(director/Marshall Brickman: screenwriter: Thomas Baum; cinematographer: Adam Holender; editor: Nina Feinberg; music: Stan Silverman; cast: Alan Arkin (Simon Mendelssohn), Max Wright (Dr. Hundertwasser), Jayant (Barundi), Madeline Kahn (Cynthia Mallory), Judy Graubart (Lisa), Austin Pendleton (Dr. Carl Becker), William Finley (Dr Aaron Chandler), Wallace Shawn (Dr. Eric Van Dongen), Fred Gwynne (General Korey), Adolph Green (Commune Leader); Runtime: 93; MPAA Rating: PG; producer: Martin Bregman; Orion Pictures; 1980)

Too bad the rest of the film wasn’t as funny as its absurd premise.”

Reviewed by Dennis Schwartz

Too bad the rest of the film wasn’t as funny as its absurd premise. The poor editing job was costly to the quirky comedy, which should have been a gem. This is the promising directorial debut of Marshall Brickman (“Lovesick”/”Deadly Game”), the co-writer of Woody Allen’s Annie Hall, Manhattan and Sleeper. It has a field day ripping into academia, religion, think-tank programs, TV viewing, communes, the military-industrial complex and America’s lack of culture. Simon (Alan Arkin) is an eccentric, self-centered, hubris-filled, genius researcher and psychology professor at a New York college who desires fame and to win the Nobel prize.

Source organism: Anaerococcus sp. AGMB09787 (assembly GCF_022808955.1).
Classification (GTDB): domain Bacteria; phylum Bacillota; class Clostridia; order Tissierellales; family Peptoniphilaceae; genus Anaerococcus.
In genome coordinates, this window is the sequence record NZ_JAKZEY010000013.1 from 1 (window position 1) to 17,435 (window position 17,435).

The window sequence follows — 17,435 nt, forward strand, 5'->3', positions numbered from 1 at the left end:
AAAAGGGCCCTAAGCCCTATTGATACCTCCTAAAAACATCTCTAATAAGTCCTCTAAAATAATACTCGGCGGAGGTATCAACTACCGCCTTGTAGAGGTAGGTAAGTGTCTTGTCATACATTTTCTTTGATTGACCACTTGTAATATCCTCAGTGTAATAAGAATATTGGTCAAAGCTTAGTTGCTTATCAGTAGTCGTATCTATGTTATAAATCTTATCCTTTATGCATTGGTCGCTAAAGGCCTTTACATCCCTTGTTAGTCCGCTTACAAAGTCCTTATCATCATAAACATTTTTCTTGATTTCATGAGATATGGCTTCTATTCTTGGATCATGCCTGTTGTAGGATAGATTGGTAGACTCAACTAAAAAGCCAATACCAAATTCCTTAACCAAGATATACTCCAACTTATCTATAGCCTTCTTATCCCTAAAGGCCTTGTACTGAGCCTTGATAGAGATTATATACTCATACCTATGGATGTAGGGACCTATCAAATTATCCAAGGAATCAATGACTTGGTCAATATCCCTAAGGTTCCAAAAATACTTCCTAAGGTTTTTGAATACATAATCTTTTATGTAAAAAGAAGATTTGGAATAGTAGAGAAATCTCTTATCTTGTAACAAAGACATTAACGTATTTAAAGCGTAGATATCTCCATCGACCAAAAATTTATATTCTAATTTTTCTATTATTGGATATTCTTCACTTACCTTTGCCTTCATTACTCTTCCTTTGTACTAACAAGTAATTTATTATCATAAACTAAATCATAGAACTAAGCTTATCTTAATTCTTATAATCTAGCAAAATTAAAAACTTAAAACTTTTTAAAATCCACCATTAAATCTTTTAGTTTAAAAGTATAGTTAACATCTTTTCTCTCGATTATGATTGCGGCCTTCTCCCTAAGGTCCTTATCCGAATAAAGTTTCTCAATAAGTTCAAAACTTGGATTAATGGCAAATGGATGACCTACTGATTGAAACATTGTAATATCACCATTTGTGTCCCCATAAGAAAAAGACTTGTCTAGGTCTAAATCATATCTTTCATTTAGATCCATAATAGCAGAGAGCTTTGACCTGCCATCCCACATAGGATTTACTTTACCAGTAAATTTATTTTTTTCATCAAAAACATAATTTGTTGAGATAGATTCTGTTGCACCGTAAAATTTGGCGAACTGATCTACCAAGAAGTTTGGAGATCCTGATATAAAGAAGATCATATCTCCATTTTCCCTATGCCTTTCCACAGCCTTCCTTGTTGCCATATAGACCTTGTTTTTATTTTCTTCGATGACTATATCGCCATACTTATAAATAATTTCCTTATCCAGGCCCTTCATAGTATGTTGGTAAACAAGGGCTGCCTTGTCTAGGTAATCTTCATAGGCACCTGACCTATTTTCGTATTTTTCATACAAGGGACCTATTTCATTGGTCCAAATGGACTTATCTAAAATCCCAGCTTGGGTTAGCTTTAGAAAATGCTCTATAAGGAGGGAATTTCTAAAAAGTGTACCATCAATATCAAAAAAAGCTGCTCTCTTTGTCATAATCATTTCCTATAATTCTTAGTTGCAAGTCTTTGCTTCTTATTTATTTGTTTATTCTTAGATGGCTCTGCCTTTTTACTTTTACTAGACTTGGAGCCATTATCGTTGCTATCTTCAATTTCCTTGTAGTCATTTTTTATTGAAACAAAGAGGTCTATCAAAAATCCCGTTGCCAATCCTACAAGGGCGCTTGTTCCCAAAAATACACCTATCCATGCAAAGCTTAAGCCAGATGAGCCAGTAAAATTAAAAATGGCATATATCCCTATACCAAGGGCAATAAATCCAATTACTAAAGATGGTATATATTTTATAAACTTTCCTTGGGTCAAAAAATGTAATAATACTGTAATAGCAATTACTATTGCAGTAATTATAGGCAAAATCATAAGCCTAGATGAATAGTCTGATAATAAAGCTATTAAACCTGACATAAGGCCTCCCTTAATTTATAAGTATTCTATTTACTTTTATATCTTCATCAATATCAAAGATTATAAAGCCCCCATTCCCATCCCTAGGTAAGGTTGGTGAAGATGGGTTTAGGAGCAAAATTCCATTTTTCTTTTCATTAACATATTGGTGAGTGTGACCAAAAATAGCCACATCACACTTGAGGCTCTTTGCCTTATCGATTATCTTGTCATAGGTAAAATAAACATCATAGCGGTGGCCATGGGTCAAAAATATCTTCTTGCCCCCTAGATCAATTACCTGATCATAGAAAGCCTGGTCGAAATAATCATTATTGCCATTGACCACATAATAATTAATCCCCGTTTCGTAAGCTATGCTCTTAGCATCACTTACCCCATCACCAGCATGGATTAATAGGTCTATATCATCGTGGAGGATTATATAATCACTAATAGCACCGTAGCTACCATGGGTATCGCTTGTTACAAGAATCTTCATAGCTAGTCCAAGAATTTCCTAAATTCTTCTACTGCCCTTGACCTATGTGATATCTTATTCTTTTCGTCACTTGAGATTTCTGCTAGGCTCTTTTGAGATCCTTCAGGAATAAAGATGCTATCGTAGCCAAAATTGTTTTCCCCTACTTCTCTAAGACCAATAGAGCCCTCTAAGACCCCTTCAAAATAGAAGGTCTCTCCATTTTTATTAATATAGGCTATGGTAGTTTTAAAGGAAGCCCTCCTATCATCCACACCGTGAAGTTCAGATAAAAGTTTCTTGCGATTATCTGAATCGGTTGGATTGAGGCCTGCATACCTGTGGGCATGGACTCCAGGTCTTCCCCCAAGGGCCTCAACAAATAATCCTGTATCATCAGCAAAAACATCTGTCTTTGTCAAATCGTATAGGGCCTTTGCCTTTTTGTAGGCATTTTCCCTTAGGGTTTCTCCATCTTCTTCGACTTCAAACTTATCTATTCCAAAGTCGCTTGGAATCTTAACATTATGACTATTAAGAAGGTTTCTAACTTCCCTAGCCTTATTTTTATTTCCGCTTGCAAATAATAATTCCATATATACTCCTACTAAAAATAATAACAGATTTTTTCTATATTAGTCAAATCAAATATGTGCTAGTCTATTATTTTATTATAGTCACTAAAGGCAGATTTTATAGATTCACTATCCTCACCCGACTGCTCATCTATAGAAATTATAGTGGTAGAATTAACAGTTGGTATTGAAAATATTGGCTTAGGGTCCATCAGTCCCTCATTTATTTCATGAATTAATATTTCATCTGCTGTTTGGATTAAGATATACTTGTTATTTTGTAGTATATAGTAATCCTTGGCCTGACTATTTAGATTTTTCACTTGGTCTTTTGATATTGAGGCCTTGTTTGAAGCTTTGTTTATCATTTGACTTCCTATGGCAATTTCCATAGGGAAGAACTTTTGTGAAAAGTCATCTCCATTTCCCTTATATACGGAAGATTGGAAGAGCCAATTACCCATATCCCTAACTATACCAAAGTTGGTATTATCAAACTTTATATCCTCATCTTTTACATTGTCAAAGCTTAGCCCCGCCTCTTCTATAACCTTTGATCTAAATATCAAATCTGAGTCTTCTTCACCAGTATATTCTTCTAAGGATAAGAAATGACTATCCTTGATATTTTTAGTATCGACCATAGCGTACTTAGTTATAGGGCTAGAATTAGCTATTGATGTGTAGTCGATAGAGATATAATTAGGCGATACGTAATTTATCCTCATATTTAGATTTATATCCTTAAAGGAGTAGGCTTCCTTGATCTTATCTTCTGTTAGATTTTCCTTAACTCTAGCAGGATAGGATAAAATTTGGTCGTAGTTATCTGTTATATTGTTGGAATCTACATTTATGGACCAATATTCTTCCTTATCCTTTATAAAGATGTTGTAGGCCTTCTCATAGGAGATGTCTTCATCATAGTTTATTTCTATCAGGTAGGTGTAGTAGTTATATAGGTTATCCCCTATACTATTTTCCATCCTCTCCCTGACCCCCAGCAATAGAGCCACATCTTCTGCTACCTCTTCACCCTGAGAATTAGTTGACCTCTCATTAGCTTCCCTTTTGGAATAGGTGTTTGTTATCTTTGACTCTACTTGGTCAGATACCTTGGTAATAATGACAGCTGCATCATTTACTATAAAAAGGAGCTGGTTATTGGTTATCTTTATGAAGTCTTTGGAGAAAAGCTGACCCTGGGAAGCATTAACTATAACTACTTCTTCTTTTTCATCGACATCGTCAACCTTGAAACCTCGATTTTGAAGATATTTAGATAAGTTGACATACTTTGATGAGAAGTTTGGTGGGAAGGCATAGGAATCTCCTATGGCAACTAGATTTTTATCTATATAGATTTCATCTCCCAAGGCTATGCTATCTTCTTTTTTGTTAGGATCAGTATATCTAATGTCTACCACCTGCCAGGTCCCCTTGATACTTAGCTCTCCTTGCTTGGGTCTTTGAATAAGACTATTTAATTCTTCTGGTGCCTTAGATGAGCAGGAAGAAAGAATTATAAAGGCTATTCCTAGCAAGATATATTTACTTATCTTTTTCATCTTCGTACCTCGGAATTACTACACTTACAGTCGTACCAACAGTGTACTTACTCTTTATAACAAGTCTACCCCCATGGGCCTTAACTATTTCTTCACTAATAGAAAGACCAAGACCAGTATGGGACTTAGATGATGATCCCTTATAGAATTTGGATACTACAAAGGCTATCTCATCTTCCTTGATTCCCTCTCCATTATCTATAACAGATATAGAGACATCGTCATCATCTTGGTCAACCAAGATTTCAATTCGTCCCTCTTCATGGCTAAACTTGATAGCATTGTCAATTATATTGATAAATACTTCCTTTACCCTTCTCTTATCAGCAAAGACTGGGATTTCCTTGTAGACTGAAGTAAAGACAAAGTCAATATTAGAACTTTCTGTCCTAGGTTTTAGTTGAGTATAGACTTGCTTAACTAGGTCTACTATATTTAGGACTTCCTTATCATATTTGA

He’s looking to discover more about how the mind works by locking himself in a sensory deprivation tank for long periods. His girlfriend from the music department, Lisa (Judy Graubart), indulges him even if she thinks his behavior is neurotic. Meanwhile a secret government think-tank, located in Hanover, Maine, called the Institute for Advanced Concepts, is run by a crazed scientist named Dr. Carl Becker (Austin Pendleton). Under Becker are his four equally weirdo egghead scientists– Dr. Chandler (William Finley), Van Dongen (Wallace Shawn), Barundi (Jayant) and Hundertwasser (Max Wright). The bored think-tank members come up with ridiculous fraudulent science projects to goof over the public, as they ignore projects like trying to save the world. Instead they enjoy playing practical jokes on the country by presenting false discoveries that make no sense, such as fixing the Nielsen Ratings so that unpopular TV shows become hits and substituting a duplicate of Nixon after his historic meeting in China. In their latest prank, they get Doris, their computer, to choose Simon. They dupe him into believing he is an alien who forty years ago was placed in an orphanage on Earth by his alien mother. The one-joke comedy has Simon believing he came to America to educate the people to not allow such things as elevator music and to stop the replacing of paper towels in public restrooms with air-blowers. Madeline Kahn plays an unemployed actress who is hired by the institute to be the brainy Dr. Mallory. She convinces the vulnerable Simon that when he comes out of his deprivation tank he’s really an ET, and he chooses to go public with that. A few of the gags worked because of their sharp cerebral or New York humor. But when it started to take itself too seriously and became preachy, it lost me and the satire began to feel silly and pointless.